Rousseau recommended that children should be brought up in isolation “away from the corruption of society, to become secure in herself that when he enters the public sphere she will be able to withstand its evil influences.” The irony is, evil comes from within the family. Weimar even suggests he has given her a good education and this is the reason she should be grateful. It is only after she goes through puberty that he starts making more personal comments about her appearance which make her uncomfortable. After a trip abroad he returns and presents her with some books of a pornographic nature, which she finds disgusting and his attention both confusing and unwanted. Her distress is not only due to her innocence, but her inability to prevent him from making such advances. She has no knowledge of how to challenge authority, only an inherent feeling that what he is suggesting is wrong.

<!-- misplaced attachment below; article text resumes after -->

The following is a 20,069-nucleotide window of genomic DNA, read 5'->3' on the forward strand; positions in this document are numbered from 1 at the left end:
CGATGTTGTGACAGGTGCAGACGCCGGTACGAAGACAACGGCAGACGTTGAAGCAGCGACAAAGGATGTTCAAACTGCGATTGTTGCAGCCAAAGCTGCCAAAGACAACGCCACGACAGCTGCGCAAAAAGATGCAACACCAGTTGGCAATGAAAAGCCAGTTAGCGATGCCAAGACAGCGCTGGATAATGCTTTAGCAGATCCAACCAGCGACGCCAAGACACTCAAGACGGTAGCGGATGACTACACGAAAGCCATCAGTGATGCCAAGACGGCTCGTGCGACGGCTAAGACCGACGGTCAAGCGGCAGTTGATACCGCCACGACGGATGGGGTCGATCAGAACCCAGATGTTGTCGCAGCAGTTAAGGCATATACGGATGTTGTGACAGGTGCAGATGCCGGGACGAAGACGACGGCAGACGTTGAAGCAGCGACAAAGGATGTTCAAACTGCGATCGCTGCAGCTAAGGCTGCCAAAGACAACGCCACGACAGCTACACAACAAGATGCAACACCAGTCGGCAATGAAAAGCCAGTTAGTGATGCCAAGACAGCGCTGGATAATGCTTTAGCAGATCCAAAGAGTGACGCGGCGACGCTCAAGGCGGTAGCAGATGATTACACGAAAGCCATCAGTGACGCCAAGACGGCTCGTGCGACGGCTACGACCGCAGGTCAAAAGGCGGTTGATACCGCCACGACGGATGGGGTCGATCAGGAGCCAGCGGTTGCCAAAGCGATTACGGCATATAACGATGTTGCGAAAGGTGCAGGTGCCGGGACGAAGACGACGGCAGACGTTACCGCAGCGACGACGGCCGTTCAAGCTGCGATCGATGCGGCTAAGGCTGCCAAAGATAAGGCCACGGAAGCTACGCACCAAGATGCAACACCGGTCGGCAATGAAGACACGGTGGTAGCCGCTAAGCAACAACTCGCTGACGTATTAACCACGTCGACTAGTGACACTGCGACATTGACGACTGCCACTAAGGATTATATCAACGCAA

Parson’s literary contribution is significant as in Weimar she develops Walpole’s idea of usurpation, highlighting the true horror of patriarchal incest. Weimar has killed his brother to inherit the family fortune and Matilda, as his niece, is a threat to that inheritance, unless he consolidates his rights by marrying her. Although women could inherit property if they were the sole survivor with no male heir, any property would be transferred to their husband on marriage. Weimar suggests Matilda was an orphan whom he adopted, only referring to her as his niece for the sake of propriety. By casting doubt on her parentage, he further restricts her marriage prospects and believes she has little choice but to accept his proposal. However, Matilda suggests she would prefer to join a convent than marry him. This would not only preserve her virtue but allows her to exercise an element of personal choice. To and establish legal control, Weimar has to acknowledge she is his niece and although he cannot force her to marry him, he would gain the rights of a guardian. Parsons refers to the French Lettre de Cache, a letter signed by the King for a person’s imprisonment which was not legally enforceable in Britain. This is because Parson’s believed the glorious revolution of 1688 secured rights and freedoms for its people under the law and judicial system not the discretion of the King.